What Our Grandmothers Knew About Optimizing HR Service Technology

This past May, IQPC surveyed the attendees at of their 21st HR Shared Services & Outsourcing Summit in Chicago.  The survey asked questions about the current state of their HR Service Centers, key challenges and talent management.


Here's one question that stands out :


“What’s the biggest challenge your SSC currently faces?”


The most common answer was Optimizing Technology.  41% said that was their biggest challenge, while others said it was their second biggest.


When you consider the role of technology in the success of the service center and the employee experience, that’s a big problem that can lead to lost opportunity.


What’s preventing us from optimizing HR Service technology?

There are plenty of possible causes for this sub-optimization.


  • Are HRSC’s buying too much technology?
  • Are vendors selling too much technology to the HRSC’s?
  • Are end users not adopting the technology?
  • Are HRSC’s not investing enough in training?
  • Are there other possible causes (don’t answer – that’s a rhetorical question).


The answer can be any of the above, or a combination of any.


To understand the problem, let’s go back in time…

It’s the 1970’s.  The location is my grandmother’s house in Brooklyn, NY.


Grandma Riccio loved to cook.  And everyone loved her cooking.   What I remember most about eating at Grandma Riccio’s was how she served the big meal as a bunch of mini-meals.


First was the aperitivo in the living room – drinks, olives, nuts, cheese and other finger foods in bowls and dishes throughout the room.


Next, we’d move to the dining room, and sit around the table for the serving of the antipasto.


When everyone finished their antipasto, the plates were cleared from the table.  After a few minutes, Grandma returned with an enormous serving bowl of pasta in her famous red sauce (actually, she called the sauce gravy).


After the Pasta came the meat - pork, sausage or beef stew.


I always wondered why Grandma didn’t just serve the meat with the pasta.  Grandma Riccio’s wisdom was in distinctly separating the courses.  We focused on one dish at a time, so everyone could get the most enjoyment from that particular dish.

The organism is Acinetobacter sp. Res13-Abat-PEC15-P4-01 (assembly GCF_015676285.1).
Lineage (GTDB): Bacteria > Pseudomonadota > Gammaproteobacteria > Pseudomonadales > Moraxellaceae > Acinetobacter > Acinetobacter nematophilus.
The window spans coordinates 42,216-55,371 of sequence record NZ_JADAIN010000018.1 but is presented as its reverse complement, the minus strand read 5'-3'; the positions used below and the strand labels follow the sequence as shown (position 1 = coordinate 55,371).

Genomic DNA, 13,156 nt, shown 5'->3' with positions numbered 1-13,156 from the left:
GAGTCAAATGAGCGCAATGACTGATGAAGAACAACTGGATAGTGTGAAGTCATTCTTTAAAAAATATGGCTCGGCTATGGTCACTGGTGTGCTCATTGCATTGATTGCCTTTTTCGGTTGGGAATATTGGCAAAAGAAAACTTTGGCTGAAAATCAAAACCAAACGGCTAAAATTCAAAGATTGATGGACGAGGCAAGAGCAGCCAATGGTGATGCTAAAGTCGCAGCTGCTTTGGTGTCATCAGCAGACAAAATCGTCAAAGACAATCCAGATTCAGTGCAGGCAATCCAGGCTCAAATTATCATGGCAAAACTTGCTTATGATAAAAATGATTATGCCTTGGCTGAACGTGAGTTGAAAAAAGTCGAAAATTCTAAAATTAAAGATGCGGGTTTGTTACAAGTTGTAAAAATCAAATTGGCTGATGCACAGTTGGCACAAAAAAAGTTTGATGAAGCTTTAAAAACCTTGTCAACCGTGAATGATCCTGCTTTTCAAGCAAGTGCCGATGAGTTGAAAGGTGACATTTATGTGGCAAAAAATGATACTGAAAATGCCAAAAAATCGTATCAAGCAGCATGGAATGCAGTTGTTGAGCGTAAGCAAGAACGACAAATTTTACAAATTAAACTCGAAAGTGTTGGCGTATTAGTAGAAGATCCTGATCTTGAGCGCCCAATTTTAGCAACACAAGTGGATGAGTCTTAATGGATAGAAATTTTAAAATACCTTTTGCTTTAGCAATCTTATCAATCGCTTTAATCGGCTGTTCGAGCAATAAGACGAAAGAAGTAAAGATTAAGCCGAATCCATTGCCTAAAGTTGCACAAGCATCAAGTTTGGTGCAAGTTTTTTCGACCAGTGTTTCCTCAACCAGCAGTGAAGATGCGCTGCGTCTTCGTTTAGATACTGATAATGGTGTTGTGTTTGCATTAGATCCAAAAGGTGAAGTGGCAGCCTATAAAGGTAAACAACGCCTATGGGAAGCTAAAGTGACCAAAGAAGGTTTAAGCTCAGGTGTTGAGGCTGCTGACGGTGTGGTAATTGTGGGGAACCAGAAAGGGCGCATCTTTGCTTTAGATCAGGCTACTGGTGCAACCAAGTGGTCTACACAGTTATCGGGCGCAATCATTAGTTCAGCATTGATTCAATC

The Power of Separating the Servings

Nobody ever left Grandma Riccio’s feeling like they didn’t have enough quantity or enjoyment from of any of the foods.  That’s because the food wasn’t all served at once.  Serving in separate courses, each with a distinct start, and a distinct finish enabled us to focus on the foods individually.  This approach optimized our enjoyment of each dish.


If all the food was served at once – buffet style –  I would have filled up on cashews, anchovies and spicy sausage.  This would have prevented me from enjoying the salad from Uncle Tony’s garden, and Aunt Josephine’s hand-made cannoli’s.



How we implement the technology affects our ability to optimize the technology.

Many of those 41%ers who see technology optimization as their greatest challenge likely implemented their technologies using a “Big Bang” approach.  That's like serving all the food at once.  Too much functionality being served too soon to too many end users.  This makes it difficult to dedicate focus to, and derive full value from, and single areas of the technology.


When technology is implemented in shorter, controlled, iterative deployments -  each with a distinct start and a distinct finish, implementations are more manageable.  Risks are smaller.  It's easier to manage user adoption and measure business value.  You'll create multiple small wins that lead to a big overall win.  And that's what leads to optimization.


Grandma Riccio was onto something.